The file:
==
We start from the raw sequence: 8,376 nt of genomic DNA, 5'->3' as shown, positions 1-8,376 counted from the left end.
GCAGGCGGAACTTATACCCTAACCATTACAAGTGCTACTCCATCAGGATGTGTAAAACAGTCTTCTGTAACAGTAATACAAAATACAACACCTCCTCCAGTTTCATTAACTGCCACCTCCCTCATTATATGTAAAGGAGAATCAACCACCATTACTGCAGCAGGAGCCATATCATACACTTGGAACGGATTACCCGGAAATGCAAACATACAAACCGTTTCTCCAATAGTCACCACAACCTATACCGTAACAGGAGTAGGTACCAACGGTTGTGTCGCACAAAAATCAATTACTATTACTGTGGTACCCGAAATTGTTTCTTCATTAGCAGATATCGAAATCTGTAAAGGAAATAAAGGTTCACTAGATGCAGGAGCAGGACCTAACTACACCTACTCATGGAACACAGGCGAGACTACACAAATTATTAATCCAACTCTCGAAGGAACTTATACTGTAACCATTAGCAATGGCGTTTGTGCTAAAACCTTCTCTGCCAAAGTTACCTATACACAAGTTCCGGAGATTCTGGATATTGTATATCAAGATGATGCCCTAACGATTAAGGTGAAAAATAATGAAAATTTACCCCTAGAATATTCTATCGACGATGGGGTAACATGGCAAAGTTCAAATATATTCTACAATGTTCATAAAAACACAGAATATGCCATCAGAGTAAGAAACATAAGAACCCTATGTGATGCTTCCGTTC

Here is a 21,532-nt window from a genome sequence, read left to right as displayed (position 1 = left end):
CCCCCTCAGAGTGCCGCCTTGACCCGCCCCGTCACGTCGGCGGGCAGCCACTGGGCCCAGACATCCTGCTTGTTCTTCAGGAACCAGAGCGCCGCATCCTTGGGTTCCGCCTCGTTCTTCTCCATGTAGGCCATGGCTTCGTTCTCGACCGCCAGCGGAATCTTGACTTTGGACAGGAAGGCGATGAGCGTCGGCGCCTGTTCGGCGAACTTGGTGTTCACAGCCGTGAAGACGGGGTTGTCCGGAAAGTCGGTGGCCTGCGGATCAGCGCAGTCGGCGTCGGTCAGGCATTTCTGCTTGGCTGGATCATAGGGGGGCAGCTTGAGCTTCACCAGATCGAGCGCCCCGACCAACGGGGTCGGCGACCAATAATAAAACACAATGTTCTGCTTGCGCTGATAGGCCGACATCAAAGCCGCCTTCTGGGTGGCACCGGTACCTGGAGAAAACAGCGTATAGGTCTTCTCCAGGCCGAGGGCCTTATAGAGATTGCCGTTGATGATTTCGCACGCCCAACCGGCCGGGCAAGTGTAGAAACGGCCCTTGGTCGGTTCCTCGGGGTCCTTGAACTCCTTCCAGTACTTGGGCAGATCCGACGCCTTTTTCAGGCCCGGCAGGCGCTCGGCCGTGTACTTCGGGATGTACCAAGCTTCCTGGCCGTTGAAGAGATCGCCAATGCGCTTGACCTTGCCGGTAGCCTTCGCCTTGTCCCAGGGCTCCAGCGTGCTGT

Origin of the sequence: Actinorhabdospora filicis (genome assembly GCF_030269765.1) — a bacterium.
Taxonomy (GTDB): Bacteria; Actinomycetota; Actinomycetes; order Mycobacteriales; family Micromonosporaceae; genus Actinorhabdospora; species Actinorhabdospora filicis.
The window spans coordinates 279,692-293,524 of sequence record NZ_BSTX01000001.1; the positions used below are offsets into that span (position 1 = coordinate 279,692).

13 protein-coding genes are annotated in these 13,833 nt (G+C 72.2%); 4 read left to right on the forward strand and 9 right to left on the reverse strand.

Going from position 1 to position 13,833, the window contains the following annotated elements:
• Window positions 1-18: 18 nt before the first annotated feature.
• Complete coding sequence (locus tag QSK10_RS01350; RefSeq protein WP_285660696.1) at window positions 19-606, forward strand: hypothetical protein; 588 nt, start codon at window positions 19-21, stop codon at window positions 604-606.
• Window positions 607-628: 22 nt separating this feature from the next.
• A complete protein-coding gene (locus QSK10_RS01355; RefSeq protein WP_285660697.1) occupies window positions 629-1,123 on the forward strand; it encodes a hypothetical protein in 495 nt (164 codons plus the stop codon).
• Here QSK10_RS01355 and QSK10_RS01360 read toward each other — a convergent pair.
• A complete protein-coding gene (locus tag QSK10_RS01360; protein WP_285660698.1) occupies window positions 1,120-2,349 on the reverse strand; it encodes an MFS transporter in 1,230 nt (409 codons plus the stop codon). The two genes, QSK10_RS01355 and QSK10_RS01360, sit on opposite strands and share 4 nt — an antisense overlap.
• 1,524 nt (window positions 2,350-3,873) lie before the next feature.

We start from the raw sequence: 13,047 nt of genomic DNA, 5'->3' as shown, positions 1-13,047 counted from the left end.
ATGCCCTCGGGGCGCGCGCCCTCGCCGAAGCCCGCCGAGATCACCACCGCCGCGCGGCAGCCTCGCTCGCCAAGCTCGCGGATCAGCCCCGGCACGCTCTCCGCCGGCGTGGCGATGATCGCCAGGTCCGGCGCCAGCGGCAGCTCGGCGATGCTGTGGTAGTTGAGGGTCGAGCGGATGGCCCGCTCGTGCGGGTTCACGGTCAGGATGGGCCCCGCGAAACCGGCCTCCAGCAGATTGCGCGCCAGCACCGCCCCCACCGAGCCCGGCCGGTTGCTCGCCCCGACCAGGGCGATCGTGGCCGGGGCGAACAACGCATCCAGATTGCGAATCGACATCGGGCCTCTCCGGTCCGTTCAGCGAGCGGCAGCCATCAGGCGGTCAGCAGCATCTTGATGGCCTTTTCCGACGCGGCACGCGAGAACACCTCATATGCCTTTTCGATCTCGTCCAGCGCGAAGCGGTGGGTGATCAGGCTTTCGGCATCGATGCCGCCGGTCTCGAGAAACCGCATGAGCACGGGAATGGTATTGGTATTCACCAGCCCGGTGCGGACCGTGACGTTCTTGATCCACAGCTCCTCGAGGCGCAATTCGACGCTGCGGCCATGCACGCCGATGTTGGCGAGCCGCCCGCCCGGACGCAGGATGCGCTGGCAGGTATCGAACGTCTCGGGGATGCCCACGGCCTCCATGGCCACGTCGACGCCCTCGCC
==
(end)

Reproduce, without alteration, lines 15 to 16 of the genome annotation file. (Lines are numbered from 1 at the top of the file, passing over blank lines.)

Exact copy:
• A complete protein-coding gene (locus tag QSK10_RS01360; protein WP_285660698.1) occupies window positions 1,120-2,349 on the reverse strand; it encodes an MFS transporter in 1,230 nt (409 codons plus the stop codon). The two genes, QSK10_RS01355 and QSK10_RS01360, sit on opposite strands and share 4 nt — an antisense overlap.
• 1,524 nt (window positions 2,350-3,873) lie before the next feature.